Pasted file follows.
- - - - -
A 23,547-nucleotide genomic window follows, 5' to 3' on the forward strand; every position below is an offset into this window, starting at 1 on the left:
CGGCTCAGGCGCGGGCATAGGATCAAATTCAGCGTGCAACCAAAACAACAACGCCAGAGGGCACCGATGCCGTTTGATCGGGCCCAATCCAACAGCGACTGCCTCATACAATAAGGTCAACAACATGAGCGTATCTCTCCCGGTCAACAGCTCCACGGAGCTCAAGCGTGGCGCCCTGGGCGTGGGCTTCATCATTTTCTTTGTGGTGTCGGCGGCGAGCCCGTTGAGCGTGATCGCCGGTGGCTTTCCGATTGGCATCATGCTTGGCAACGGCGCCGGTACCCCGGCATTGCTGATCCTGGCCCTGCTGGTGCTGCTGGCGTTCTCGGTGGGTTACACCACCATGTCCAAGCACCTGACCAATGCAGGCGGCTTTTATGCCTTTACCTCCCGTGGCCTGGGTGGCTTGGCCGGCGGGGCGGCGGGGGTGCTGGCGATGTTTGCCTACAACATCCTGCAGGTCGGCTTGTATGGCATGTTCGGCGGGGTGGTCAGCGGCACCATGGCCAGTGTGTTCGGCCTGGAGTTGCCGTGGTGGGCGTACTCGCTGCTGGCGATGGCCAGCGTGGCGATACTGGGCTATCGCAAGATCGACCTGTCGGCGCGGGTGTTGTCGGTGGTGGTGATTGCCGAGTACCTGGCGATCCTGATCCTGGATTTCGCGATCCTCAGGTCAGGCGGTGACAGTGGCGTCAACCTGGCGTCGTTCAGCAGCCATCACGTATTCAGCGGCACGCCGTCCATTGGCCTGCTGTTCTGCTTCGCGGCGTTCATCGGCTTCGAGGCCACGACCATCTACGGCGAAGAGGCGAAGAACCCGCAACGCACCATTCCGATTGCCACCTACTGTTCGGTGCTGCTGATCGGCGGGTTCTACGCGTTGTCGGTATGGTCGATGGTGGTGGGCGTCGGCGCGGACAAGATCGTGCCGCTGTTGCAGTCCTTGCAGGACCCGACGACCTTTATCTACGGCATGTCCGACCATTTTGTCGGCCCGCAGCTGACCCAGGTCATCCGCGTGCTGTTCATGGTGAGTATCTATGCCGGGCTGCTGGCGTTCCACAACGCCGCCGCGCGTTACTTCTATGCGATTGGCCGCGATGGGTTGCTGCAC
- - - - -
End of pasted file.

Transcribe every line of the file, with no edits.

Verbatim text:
A 23,547-nucleotide genomic window follows, 5' to 3' on the forward strand; every position below is an offset into this window, starting at 1 on the left:
CGGCTCAGGCGCGGGCATAGGATCAAATTCAGCGTGCAACCAAAACAACAACGCCAGAGGGCACCGATGCCGTTTGATCGGGCCCAATCCAACAGCGACTGCCTCATACAATAAGGTCAACAACATGAGCGTATCTCTCCCGGTCAACAGCTCCACGGAGCTCAAGCGTGGCGCCCTGGGCGTGGGCTTCATCATTTTCTTTGTGGTGTCGGCGGCGAGCCCGTTGAGCGTGATCGCCGGTGGCTTTCCGATTGGCATCATGCTTGGCAACGGCGCCGGTACCCCGGCATTGCTGATCCTGGCCCTGCTGGTGCTGCTGGCGTTCTCGGTGGGTTACACCACCATGTCCAAGCACCTGACCAATGCAGGCGGCTTTTATGCCTTTACCTCCCGTGGCCTGGGTGGCTTGGCCGGCGGGGCGGCGGGGGTGCTGGCGATGTTTGCCTACAACATCCTGCAGGTCGGCTTGTATGGCATGTTCGGCGGGGTGGTCAGCGGCACCATGGCCAGTGTGTTCGGCCTGGAGTTGCCGTGGTGGGCGTACTCGCTGCTGGCGATGGCCAGCGTGGCGATACTGGGCTATCGCAAGATCGACCTGTCGGCGCGGGTGTTGTCGGTGGTGGTGATTGCCGAGTACCTGGCGATCCTGATCCTGGATTTCGCGATCCTCAGGTCAGGCGGTGACAGTGGCGTCAACCTGGCGTCGTTCAGCAGCCATCACGTATTCAGCGGCACGCCGTCCATTGGCCTGCTGTTCTGCTTCGCGGCGTTCATCGGCTTCGAGGCCACGACCATCTACGGCGAAGAGGCGAAGAACCCGCAACGCACCATTCCGATTGCCACCTACTGTTCGGTGCTGCTGATCGGCGGGTTCTACGCGTTGTCGGTATGGTCGATGGTGGTGGGCGTCGGCGCGGACAAGATCGTGCCGCTGTTGCAGTCCTTGCAGGACCCGACGACCTTTATCTACGGCATGTCCGACCATTTTGTCGGCCCGCAGCTGACCCAGGTCATCCGCGTGCTGTTCATGGTGAGTATCTATGCCGGGCTGCTGGCGTTCCACAACGCCGCCGCGCGTTACTTCTATGCGATTGGCCGCGATGGGTTGCTGCAC